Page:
- taking an over-the-counter pain reliever, such as acetaminophen (Tylenol) for body aches, headache, and fever
- trying cough syrup or throat lozenges for persistent coughing
- drinking warm liquids, such as tea or soup, to relieve a sore throat
The CDC recommend that people with COVID-19 symptoms can end their home isolation if:
- at least 10 days have passed since symptoms first appeared
- at least 10 days have passed since they received a positive COVID-19 test
- they have not had a fever for 3 consecutive days without using fever reducing medications
- they can breathe easily and notice improvements in other respiratory symptoms
Most people develop mild or moderate symptoms of COVID-19. However, some individuals experience severe respiratory symptoms, including:
- severe fatigue
- difficulty breathing
- persistent pain or pressure in the chest
- bluish lips or face
People who experience one or more of these symptoms should seek immediate medical care. A doctor may treat a person with severe COVID-19 symptoms with one or more of the following:
- Mechanical ventilation: This involves inserting a tube into a person’s lungs through their nose or mouth. The other end of the tube connects to a device called a respirator. The respirator uses pressure to send oxygenated air into the lungs and remove carbon dioxide from the body. Doctors also call this intubation.
- Intravenous (IV) treatment: This can treat and prevent dehydration and restore electrolytes to the body.
- Sedative treatment: This can include antipsychotic or anti-anxiety medications. This treatment can help people who experience significant psychological distress, delirium, or confusion.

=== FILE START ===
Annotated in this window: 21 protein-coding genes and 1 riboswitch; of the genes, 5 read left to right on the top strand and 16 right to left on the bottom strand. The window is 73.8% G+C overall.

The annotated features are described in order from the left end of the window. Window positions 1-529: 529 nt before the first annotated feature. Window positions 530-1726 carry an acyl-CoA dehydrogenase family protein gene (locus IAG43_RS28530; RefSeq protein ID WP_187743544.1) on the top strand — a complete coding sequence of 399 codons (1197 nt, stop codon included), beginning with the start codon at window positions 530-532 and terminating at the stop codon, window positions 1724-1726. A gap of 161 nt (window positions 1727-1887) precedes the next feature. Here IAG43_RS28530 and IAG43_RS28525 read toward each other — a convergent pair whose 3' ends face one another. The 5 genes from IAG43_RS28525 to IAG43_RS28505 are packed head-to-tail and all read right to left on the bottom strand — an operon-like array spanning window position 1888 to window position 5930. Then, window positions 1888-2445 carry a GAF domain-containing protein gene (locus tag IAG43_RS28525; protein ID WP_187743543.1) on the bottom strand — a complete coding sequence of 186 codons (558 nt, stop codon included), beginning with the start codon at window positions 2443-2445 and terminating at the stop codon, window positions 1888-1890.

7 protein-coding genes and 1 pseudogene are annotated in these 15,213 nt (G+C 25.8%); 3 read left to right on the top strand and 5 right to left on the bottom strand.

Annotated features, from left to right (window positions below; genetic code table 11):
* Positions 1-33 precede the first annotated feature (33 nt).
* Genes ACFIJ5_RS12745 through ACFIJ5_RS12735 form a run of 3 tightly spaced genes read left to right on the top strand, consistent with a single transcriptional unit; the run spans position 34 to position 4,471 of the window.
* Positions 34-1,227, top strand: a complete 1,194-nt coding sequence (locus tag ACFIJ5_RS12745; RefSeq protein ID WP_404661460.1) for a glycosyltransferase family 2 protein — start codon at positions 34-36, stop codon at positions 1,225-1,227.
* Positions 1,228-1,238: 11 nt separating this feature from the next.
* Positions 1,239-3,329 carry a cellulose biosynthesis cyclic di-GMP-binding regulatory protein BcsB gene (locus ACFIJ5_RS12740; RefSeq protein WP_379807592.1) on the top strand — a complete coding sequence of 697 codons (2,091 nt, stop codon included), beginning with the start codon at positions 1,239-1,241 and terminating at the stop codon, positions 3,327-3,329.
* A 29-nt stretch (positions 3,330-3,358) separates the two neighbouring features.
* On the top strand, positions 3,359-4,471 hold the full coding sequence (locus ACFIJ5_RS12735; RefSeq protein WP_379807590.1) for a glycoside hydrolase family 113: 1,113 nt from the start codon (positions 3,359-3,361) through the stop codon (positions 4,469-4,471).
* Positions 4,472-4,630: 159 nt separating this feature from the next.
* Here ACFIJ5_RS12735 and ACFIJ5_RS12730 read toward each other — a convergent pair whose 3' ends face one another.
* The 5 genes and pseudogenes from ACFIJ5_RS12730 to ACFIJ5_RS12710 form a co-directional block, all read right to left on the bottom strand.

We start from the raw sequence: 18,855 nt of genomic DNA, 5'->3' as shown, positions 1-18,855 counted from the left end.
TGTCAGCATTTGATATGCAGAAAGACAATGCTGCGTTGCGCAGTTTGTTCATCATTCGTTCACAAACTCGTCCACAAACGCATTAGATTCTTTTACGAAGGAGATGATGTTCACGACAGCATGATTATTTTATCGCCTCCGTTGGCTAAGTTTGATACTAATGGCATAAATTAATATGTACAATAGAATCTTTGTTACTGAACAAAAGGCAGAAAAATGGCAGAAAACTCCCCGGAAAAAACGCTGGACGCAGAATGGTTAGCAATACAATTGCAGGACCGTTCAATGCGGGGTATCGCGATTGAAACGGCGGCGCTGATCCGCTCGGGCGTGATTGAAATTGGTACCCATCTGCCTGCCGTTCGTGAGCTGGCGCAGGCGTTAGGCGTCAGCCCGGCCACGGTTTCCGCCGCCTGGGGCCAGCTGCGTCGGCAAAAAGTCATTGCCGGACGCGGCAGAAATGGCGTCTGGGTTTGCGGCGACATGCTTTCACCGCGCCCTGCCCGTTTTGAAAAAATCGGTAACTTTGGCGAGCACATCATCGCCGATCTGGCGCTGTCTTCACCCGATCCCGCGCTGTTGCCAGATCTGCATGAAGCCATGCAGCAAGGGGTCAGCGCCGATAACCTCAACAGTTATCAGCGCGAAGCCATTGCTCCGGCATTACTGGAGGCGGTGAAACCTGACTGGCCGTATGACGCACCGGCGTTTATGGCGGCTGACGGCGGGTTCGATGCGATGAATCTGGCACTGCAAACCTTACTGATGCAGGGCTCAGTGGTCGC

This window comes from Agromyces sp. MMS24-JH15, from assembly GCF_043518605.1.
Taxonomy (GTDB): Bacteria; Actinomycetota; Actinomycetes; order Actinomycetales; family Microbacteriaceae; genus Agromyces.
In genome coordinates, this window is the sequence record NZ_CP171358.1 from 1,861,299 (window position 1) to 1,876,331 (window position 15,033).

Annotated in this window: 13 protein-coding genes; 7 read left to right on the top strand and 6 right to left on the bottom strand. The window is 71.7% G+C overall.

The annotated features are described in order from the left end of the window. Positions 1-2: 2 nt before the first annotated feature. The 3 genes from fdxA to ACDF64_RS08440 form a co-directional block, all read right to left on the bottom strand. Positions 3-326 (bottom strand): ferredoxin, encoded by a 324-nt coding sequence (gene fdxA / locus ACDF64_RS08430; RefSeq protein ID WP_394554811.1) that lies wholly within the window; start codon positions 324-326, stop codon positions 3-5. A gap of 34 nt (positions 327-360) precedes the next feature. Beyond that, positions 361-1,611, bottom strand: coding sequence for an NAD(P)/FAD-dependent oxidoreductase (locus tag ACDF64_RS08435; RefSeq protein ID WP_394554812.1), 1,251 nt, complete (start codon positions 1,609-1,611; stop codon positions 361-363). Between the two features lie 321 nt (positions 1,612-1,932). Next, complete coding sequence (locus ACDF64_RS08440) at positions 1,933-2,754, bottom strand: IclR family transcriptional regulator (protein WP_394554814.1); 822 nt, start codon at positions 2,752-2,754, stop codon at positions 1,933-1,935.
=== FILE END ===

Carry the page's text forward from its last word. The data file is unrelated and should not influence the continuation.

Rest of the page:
Researchers around the world are working on testing and developing potential therapies for COVID-19.
The National Institute of Allergy and Infectious Diseases (NIAID) recently launched several clinical trials for potential COVID-19 treatments.
On June 15, 2020, the Food and Drug Administration (FDA) revoked the Emergency Use Authorization (EUA) for the anti-malaria drugs hydroxychloroquine and chloroquine for the treatment of COVID-19 symptoms.
The FDA had given the authorization in March but released a statement on April 24, 2020, warning that both medications carry the risk of “serious and potentially life threatening heart rhythm problems.”
Also, on April 24, 2020, researchers at the University of Oxford in the United Kingdom announced that they had begun testing a COVID-19 vaccine in volunteers.
The ChAdOx1 nCoV-19 vaccine derives from a weakened version of a common cold virus (adenovirus) that causes infections in chimpanzees, but not humans.
Earlier in April 2020, several government organizations and private pharmaceutical companies from the United States and Europe initiated the Accelerating COVID-19 Therapeutic Interventions and Vaccines (ACTIV) partnership.
The ACTIV program will focus on identifying potential vaccine and drug candidates for future clinical trials.
The NIAID, in partnership with the University of Nebraska Medical Center, began investigating the effects remdesivir in February 2020. While information is scarce, in a clinical trial, remdesivir shortened recovery time from coronavirus in some individuals.
The U.S. Department of Health and Human Services (DHHS) predict that a COVID-19 vaccine will be available for emergency use in the U.S. by 2021.
Currently, there are no approved drugs or vaccines available for treating or preventing SARS-CoV-2 infections. However, researchers and public health agencies around the world are working to find treatments and other medications.
People can prevent the spread of SARS-CoV-2 by practicing protective measures, such as physical distancing in public spaces and self-quarantine when sick. Limiting or avoiding contact with people who have a suspected or confirmed SARS-CoV-2 infection can also help reduce the risk of getting sick.
Those who show mild to moderate symptoms may be able to use self-care at home. Severe symptoms may require intensive medical intervention and hospitalization.